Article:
The journey is taking place now! What are you doing to help write your epic masterpiece?

Jason Diamond Arnold
Co-Author of Situational Self Leadership in Action

The Leadership Legacy of Steve Jobs

“Out, out, brief candle…” William Shakespeare’s, Macbeth

The news of Steve Jobs passing was like a hot branding iron, forged amidst the fire of creativity and ingenuity of the Silicon Valley at the turn of the 21st century. True to the brand he forged, the simple, yet elegant pose captured on the home page of Apple’s website, shortly after he passed, is a watermark for one of the greatest eras of progress in world history. Scribed on the image are the years 1955 and 2011, separated by a dash that perhaps, should be more aptly welded together by a bright flame that helped light a social change rivaled only the likes of The Ancient Greeks, The Renaissance, The Enlightenment, The Founding of the United States of America, and The Industrial Revolution.

Steve Jobs, The Dash

The Leadership Legacy of Steve Jobs

The three characteristics of Steve Jobs leadership qualities that will most vividly exemplify his legacy are reveled in his vision for emerging technologies, his ability to collaborate with other great leaders, and his insatiable appetite for excellence.

The Visionary

Steve Jobs was first and foremost a visionary, once saying he wanted to, “put a ding in the Universe.” In 1983, Steve Jobs famously lured John Sculley away from Pepsi-Cola to serve as Apple’s CEO, asking, “Do you want to sell sugar water for the rest of your life, or do you want to come with me and change the world?”

It is spell binding to reflect on the vision Jobs and his team at Apple had back in the early 80’s. The release of the iPhone 4S, just one day before his passing, quietly introduced Siri, an application that allows voice dialogue with your iPhone—a vision first reveled nearly 25 years ago in a video released internally at Apple. The narrative told the story of a man interacting with a technologically advanced device, using touch screen features, video conferencing, cyber-links, and voice interaction. The projected time of the story being told in the video was during the fall of 2011—exactly the time Apple would introduce the culmination of all of these technological advances in one device, just before losing the man that willed them into being.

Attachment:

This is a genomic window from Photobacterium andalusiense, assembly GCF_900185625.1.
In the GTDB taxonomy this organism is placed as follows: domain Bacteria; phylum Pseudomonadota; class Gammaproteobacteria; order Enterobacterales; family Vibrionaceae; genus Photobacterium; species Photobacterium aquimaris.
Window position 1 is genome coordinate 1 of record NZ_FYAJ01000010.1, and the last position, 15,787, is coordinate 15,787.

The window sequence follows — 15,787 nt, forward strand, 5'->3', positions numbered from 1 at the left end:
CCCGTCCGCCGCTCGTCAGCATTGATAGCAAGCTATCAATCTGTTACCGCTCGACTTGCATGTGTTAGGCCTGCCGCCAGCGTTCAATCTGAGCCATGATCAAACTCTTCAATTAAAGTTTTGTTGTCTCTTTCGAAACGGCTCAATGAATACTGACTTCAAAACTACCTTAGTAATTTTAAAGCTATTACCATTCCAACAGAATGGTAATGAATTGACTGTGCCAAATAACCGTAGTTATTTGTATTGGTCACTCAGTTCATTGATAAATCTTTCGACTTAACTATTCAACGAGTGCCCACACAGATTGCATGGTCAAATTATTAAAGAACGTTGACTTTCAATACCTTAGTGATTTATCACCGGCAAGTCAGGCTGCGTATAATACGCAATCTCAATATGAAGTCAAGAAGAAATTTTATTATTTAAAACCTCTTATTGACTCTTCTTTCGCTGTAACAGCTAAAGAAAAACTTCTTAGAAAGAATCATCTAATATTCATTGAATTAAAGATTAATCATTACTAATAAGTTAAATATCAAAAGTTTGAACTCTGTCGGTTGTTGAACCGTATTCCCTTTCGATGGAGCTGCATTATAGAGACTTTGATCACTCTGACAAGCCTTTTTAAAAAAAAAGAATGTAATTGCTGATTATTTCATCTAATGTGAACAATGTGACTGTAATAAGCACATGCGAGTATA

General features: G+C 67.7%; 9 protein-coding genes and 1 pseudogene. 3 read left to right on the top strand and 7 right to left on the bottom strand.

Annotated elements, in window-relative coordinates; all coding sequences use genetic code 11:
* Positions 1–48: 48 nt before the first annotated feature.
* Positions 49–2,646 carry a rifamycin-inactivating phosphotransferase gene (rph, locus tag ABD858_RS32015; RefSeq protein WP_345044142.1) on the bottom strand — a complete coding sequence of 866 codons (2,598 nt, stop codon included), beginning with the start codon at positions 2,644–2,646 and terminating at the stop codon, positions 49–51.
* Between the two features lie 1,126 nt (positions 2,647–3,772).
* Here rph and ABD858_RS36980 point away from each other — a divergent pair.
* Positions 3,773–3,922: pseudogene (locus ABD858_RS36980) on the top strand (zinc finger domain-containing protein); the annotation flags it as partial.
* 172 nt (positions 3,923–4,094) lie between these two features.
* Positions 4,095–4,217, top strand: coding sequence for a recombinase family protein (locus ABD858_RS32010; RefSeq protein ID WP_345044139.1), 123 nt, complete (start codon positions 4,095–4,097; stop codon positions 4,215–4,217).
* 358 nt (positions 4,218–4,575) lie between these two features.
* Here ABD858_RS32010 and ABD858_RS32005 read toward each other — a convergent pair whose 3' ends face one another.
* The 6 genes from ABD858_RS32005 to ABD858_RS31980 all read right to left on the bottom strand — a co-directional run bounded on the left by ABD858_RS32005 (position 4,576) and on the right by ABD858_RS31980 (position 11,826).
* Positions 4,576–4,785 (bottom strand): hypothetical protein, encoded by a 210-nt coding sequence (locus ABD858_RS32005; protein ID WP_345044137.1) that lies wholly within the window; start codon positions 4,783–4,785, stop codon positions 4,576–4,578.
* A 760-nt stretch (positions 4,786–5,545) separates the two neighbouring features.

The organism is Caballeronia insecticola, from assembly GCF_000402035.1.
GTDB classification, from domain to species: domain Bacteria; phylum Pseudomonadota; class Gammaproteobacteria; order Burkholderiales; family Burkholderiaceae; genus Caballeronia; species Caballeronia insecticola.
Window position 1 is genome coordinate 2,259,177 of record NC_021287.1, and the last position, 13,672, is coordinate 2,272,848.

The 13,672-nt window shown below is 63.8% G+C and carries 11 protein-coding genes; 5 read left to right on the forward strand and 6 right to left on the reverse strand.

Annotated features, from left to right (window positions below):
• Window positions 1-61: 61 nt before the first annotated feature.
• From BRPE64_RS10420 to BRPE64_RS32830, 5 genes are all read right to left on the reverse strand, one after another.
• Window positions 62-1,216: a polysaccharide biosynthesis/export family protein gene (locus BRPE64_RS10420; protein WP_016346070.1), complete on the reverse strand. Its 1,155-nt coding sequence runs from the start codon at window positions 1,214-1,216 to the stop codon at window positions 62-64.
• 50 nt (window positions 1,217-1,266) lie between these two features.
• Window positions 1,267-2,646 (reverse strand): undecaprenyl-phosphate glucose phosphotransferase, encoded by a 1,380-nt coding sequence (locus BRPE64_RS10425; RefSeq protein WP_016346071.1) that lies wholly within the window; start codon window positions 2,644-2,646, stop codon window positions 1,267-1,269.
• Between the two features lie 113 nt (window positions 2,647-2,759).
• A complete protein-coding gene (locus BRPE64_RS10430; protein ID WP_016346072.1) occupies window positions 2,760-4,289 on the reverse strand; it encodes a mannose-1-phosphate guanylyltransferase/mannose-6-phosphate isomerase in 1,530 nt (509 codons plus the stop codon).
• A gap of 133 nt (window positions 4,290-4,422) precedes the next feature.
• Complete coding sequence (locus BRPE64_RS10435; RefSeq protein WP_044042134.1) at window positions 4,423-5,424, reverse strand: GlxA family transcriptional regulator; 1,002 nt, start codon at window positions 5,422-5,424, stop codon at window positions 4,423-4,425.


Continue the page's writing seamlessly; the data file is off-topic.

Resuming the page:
Jobs is listed as either primary inventor or co-inventor in 338 U.S. patents or patent applications related to a range of technologies from actual computer and portable devices to user interfaces (including touch-based technologies).

More than his inventions, Jobs reminds us that great leaders don’t just announce a vision, but they live the vision—even as they pass through the shadows of death.

The Collaborator

Of course Jobs did not make this vision come to fruition all on his own—Apple itself is a company full of bright and brilliant individual contributors, complete with a world-class leadership team. Early on, Jobs reached out to others who had the skills needed to make his vision come to life, overseeing the development of the first Apple computers, to the resurrection and reinvention of Apple through iMacs, iPods, iPhones, and iPads.

“This is not a one-man show. What’s reinvigorating this company is two things: One, there’s a lot of really talented people in this company who listened to the world tell them they were losers for a couple of years, and some of them were on the verge of starting to believe it themselves. But they’re not losers. What they didn’t have was a good set of coaches, a good plan. A good senior management team. But they have that now.” [BusinessWeek, May 25, 1998]

From his relationships with Apple Co-founder Steve Wozniak, businessman Ross Perot, and filmmakers George Lucas and John Lasseter, Steve Jobs surrounded himself with brilliant people in every endeavor from Apple, NeXt, to Pixar—a leadership trait that attracted other radically creative thinkers throughout these organizations who weren’t afraid to push the edge of the status quo.

The Pursuer of Excellence

Steve Jobs insisteance upon excellence in design, detail, finish, quality, ease of use, and even the delivery of products are at the core of Apple’s success. His passion for excellence was seen by many as a strength, and others, as an egotistical absurdity that, at times, damaged his ability to effectively collaborate with others.